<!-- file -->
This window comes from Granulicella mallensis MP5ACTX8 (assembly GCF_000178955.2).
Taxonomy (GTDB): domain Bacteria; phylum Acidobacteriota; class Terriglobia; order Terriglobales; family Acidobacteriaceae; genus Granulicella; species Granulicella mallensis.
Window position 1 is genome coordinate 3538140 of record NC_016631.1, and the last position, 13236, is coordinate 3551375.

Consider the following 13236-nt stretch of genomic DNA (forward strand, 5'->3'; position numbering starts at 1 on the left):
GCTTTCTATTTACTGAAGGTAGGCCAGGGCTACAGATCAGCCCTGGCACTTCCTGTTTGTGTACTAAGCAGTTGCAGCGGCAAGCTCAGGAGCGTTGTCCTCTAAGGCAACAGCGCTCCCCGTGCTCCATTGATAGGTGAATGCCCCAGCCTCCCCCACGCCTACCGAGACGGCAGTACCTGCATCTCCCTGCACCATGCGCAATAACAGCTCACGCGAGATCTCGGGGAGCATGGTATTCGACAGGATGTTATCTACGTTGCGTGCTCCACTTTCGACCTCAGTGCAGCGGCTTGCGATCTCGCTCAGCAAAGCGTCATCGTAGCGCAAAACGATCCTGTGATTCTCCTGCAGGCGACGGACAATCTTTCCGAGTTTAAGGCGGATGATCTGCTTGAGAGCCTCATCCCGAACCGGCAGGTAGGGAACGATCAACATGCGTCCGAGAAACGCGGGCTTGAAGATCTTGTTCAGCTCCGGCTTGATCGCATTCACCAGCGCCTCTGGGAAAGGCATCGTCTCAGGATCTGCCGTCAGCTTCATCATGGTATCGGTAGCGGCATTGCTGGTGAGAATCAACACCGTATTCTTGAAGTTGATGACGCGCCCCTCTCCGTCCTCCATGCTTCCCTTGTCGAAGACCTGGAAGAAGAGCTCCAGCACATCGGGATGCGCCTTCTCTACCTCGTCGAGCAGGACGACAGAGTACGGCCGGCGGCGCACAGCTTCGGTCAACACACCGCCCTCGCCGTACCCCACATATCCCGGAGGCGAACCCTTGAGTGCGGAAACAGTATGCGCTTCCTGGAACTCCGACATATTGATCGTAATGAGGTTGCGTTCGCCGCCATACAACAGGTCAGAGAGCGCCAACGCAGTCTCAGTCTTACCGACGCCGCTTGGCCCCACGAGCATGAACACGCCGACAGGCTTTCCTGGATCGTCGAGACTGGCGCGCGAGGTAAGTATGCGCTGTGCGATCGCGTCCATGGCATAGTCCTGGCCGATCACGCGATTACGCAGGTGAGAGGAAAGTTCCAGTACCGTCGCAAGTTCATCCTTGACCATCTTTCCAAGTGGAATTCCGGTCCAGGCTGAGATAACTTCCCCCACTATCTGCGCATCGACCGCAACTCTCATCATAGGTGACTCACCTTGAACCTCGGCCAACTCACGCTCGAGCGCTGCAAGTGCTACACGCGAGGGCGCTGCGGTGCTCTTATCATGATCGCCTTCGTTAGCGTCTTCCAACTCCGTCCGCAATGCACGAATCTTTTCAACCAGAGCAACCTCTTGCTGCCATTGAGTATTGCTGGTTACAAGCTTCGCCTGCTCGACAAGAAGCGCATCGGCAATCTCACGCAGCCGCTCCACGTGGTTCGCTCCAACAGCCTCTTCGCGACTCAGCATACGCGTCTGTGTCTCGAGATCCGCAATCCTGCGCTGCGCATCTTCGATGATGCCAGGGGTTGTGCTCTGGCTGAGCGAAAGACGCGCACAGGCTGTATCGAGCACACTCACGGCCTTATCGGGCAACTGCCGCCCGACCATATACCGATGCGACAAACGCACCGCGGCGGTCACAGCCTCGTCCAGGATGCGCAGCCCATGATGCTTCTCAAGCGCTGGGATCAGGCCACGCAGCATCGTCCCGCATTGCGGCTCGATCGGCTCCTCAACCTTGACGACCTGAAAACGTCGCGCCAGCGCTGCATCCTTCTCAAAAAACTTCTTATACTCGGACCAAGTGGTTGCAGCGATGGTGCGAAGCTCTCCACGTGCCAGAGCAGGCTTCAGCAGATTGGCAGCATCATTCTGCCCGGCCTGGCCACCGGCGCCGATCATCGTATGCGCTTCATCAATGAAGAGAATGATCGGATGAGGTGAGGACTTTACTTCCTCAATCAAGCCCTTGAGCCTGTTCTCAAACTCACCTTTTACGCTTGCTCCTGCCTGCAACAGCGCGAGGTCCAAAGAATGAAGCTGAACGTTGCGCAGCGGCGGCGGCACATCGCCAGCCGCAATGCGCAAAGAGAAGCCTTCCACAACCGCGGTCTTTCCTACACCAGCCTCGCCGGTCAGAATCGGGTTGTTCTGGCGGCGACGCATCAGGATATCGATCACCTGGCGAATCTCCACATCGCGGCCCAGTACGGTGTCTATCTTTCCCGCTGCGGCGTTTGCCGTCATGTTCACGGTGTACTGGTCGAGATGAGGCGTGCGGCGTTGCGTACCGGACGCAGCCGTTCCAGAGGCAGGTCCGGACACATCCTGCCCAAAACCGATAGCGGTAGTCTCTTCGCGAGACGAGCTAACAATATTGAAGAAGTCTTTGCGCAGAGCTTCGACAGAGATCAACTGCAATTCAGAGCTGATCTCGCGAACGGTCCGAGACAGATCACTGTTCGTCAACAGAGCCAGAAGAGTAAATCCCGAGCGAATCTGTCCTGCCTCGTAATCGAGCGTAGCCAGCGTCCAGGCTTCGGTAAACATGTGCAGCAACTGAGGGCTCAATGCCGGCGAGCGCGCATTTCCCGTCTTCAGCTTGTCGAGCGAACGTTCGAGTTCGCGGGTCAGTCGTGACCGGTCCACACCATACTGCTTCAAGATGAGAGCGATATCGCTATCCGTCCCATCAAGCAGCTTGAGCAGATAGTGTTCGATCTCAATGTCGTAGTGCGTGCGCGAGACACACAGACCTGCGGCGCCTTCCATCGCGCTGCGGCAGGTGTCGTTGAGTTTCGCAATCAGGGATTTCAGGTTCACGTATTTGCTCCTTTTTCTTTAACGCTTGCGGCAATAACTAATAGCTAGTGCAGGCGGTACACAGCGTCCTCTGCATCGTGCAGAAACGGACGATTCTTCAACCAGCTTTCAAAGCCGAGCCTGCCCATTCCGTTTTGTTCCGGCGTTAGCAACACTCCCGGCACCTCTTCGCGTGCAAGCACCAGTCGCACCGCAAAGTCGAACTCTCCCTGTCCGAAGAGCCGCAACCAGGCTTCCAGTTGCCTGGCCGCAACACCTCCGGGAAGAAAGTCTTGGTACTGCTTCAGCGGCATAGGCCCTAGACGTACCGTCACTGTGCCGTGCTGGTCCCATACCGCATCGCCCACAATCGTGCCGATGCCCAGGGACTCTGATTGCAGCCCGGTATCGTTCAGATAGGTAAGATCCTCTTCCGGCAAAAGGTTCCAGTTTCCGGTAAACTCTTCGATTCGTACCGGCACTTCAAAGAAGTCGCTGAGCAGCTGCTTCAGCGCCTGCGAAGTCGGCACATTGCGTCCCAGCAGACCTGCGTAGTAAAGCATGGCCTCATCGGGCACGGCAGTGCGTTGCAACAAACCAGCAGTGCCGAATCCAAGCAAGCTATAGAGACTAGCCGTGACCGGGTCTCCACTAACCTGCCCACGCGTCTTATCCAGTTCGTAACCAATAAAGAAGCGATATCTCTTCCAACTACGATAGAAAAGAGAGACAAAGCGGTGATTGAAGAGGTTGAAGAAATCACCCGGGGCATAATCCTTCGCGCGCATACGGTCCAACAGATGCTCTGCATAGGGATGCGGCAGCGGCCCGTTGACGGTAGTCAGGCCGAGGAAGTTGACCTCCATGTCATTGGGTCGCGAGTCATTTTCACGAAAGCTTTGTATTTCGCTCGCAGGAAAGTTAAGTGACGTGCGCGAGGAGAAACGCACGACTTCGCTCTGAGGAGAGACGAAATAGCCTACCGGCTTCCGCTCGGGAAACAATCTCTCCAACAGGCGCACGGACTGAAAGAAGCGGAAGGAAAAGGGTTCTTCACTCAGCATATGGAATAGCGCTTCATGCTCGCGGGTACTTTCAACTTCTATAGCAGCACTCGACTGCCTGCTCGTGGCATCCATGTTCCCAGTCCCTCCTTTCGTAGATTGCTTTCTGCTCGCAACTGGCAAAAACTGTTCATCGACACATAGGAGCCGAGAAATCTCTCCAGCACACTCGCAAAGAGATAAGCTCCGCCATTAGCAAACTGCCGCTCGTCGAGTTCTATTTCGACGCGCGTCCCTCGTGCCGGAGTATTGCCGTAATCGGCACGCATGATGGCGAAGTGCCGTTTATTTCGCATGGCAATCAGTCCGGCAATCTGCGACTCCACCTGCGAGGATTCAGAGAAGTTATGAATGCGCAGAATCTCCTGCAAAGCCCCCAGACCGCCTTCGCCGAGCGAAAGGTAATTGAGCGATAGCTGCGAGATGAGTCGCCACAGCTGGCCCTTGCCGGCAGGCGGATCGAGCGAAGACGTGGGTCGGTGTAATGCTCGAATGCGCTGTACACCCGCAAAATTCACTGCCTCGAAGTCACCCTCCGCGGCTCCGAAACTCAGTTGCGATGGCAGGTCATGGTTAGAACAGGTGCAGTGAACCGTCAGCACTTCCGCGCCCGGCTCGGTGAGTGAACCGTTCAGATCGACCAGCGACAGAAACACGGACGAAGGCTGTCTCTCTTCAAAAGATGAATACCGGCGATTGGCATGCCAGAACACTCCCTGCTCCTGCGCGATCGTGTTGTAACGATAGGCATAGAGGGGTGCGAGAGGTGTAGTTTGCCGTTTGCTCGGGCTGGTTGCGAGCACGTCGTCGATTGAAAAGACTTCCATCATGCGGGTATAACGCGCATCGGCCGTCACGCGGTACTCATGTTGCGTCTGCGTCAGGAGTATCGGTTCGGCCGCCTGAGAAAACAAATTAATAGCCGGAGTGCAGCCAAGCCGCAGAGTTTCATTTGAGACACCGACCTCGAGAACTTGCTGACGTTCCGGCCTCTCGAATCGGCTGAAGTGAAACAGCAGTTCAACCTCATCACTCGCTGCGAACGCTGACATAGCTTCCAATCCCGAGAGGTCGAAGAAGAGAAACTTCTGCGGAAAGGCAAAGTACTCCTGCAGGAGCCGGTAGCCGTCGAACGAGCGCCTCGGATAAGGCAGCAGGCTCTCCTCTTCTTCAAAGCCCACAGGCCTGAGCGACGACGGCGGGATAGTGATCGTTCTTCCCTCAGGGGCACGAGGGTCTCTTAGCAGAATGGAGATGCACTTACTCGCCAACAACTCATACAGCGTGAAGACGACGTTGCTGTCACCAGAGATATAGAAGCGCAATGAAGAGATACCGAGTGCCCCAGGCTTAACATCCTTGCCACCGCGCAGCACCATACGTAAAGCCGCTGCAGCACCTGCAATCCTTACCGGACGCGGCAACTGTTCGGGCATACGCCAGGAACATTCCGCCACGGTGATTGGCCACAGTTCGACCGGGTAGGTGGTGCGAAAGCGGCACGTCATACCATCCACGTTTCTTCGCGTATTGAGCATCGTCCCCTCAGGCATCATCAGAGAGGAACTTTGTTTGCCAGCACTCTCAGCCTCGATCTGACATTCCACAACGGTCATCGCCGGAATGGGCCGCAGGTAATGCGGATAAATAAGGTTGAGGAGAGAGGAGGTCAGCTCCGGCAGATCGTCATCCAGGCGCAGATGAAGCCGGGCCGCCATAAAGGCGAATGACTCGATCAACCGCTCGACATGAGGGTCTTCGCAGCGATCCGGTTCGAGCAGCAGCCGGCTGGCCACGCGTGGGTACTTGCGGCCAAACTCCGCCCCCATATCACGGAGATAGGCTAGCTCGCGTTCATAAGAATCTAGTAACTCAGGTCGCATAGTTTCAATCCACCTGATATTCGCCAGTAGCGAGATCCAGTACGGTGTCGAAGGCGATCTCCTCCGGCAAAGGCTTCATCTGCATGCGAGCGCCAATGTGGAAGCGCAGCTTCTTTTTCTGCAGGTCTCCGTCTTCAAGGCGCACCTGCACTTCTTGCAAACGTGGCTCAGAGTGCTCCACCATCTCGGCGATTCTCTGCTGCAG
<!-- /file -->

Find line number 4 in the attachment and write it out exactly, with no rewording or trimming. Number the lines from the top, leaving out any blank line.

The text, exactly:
Consider the following 13236-nt stretch of genomic DNA (forward strand, 5'->3'; position numbering starts at 1 on the left):